Anatolian does not have an IE word for wheel. Also, as mentioned by other posters it is ridiculous to claim that the word for "wheel" was invented only when transportation wheels were invented, since there were both round/rolling/rotating things before the invention of the transportation wheel and the relevant words were used to denote non-transportation circles as well.

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  24. Dienekes : "There is no evidence that the earliest Aryan languages were spoken in the north Caspian steppe."

    The _proto-Indo-iranian_ loanwords (among them "wheel") - and even the old Indic and old Iranic loanwords - in Uralic (that everyone agrees on, even the opponents of the Kurgan theory, BTW) don't fit as possible evidences? How so? (let's not even mention the cultural similarities between some early Andronovo sites and what we see in later "Aryan" customs...)

    Actually, even the archaic IE found in Uralic supports it as it shows the IE presence in this region was everything but superficial and "recent".

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  25. The _proto-Indo-iranian_ loanwords (among them "wheel") - and even the old Indic and old Iranic loanwords - in Uralic (that everyone agrees on, even the opponents of the Kurgan theory, BTW) don't fit as possible evidences?

    These count as evidence of contact, they do not count as evidence that Indo-Iranian was spoken in the north Caspian steppe. In order to draw that conclusion you have to make a whole number of other assumptions (e.g., that the contact did not occur as early Indo-Iranians moved north, that the Proto-Uralic homeland was west of the Urals, and so on).

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  26. Proto-Indo-European has words for "wheel" and "metal" and "boat" (a Semitic loan). This would indicate that PIE split later, perhaps at the tMRCA of the Semitic languages around the 5.9 Kiloyear Event.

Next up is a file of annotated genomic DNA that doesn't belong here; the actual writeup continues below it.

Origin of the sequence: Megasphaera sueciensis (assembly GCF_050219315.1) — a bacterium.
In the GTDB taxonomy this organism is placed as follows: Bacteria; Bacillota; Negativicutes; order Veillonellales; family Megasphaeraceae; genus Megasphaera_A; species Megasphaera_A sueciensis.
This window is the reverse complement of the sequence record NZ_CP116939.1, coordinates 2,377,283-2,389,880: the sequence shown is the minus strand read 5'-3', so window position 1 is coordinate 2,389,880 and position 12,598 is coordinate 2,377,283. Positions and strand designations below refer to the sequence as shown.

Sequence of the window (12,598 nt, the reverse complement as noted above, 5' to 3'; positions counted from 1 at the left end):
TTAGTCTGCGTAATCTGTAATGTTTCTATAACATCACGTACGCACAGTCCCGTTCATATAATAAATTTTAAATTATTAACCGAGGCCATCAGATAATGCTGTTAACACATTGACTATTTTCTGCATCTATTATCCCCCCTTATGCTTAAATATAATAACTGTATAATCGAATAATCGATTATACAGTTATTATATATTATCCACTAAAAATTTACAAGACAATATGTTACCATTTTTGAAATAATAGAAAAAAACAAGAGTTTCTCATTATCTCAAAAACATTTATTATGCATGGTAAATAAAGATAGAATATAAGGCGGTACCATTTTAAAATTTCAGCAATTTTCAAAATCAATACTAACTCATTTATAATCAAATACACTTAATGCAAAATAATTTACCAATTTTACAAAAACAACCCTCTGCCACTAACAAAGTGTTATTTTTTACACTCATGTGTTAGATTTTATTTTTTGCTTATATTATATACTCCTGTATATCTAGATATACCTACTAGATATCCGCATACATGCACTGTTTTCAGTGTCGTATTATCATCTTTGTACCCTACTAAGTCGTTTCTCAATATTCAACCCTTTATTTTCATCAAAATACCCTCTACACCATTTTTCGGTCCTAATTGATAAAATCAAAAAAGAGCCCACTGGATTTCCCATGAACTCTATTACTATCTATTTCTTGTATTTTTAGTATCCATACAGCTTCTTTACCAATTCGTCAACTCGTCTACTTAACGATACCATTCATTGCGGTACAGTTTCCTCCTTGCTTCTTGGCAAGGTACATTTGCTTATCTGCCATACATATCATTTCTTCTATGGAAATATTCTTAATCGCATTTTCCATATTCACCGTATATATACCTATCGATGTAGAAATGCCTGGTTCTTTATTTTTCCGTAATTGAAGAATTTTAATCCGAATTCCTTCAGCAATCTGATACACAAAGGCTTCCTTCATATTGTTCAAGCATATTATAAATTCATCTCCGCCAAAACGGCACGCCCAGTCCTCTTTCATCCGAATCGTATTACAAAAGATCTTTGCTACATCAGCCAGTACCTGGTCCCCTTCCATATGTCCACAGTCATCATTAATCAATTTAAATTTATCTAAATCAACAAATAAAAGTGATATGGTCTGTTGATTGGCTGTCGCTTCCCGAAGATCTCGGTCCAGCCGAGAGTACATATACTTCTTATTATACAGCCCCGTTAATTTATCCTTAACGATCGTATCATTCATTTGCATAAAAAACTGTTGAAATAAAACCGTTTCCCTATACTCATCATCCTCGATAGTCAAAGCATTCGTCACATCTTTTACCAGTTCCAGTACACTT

There is a postulated North Caucasian proto-language, and of course Afro-Asiatic, but no one has accounted for the position of Kartvelian in the region or the similarities of Kartvelian to PIE.

    What if PIE clusters with Kartvelian, and the tMRCA for both is right at the earliest Pre-Pottery Anatolian Neolithic (Gobeklitepe)? That would be right around the time of the tMRCA of the North Caucasian language family as well, but this would be a separate expansion.

    It would make sense if wheeled wagons (horse domestication came later) and metal (early Bronze) tools and boats were the impetus for the initial PIE expansion, but this was secondary to an earlier PIE-Kartvelian linguistic phylum which existed alongside a North Caucasian phylum, before the Afro-Asiatic proto-Semitic speakers arrived from Northeast Africa.

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  27. Dienekes:
    >There is no evidence that the earliest Aryan languages were spoken in the north Caspian steppe.

    Oh, please! Read my link. Are you claiming that Proto-Uralic originates in South Asia?

    Dienekes:
    >These count as evidence of contact, they do not count as evidence that Indo-Iranian was spoken in the north Caspian steppe. In order to draw that conclusion you have to make a whole number of other assumptions (e.g., that the contact did not occur as early Indo-Iranians moved north, that the Proto-Uralic homeland was west of the Urals, and so on).

    These assumptions are very well based, you just haven't studied them.
    1. The contacts did not occur so late, because you can see in my link that there are [b]Early, Middle and Late Proto-Aryan loanwords in Proto-Uralic.[/b] Therefore the Aryan language must have been born near the Uralic homeland - it is impossible that the later Aryans could have brought Early and Middle Proto-Aryan loanwords to the north!
    2. Proto-Uralic has never seriously been located south from the taiga zone. So the only place for these Aryan contacts is the border zone between the North Caspian steppe and the North Eurasian taiga.

    Dienekes: